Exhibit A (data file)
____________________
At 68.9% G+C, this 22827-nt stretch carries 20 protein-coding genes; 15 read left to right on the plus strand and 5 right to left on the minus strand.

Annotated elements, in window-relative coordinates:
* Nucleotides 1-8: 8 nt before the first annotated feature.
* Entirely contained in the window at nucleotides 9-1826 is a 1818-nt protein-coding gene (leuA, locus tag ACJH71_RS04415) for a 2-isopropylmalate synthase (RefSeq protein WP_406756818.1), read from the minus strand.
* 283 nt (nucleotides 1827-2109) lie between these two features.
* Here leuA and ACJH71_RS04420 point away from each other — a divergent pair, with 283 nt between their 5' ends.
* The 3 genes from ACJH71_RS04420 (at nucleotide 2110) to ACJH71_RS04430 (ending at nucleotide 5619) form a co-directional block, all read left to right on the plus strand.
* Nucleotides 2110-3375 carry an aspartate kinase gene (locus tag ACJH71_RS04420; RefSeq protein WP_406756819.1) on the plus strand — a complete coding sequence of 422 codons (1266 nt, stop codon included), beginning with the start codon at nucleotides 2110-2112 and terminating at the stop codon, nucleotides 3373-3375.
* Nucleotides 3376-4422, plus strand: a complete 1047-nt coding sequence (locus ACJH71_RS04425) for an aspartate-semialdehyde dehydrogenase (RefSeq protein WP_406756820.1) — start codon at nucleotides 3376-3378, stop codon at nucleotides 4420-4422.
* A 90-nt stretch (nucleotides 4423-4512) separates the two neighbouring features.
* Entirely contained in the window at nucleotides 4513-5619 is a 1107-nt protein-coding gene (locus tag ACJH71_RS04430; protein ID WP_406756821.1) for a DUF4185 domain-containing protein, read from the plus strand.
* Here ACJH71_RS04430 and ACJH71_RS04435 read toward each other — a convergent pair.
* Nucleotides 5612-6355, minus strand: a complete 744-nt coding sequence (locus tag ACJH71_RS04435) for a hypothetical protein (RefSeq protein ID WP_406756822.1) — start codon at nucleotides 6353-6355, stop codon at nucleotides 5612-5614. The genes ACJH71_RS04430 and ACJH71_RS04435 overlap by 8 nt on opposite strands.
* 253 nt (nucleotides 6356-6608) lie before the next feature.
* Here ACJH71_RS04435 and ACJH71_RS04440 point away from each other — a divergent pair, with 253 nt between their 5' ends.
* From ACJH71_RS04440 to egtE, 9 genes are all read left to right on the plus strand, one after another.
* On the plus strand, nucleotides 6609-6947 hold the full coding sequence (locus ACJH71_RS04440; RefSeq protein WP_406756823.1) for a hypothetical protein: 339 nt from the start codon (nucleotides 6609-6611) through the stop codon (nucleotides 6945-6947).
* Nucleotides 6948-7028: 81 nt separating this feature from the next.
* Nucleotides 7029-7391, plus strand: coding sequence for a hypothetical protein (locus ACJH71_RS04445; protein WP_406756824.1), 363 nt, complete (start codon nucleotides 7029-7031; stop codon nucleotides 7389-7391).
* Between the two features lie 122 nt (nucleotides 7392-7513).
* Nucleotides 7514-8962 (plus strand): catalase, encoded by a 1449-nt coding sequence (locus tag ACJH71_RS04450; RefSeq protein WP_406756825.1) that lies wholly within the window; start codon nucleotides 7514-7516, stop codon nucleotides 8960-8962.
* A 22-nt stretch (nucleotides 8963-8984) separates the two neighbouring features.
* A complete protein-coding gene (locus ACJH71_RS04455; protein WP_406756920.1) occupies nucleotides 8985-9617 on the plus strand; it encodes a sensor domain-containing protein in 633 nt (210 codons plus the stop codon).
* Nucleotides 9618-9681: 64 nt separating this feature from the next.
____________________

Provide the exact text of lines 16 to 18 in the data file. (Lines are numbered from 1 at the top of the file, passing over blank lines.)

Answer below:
* From ACJH71_RS04440 to egtE, 9 genes are all read left to right on the plus strand, one after another.
* On the plus strand, nucleotides 6609-6947 hold the full coding sequence (locus ACJH71_RS04440; RefSeq protein WP_406756823.1) for a hypothetical protein: 339 nt from the start codon (nucleotides 6609-6611) through the stop codon (nucleotides 6945-6947).
* Nucleotides 6948-7028: 81 nt separating this feature from the next.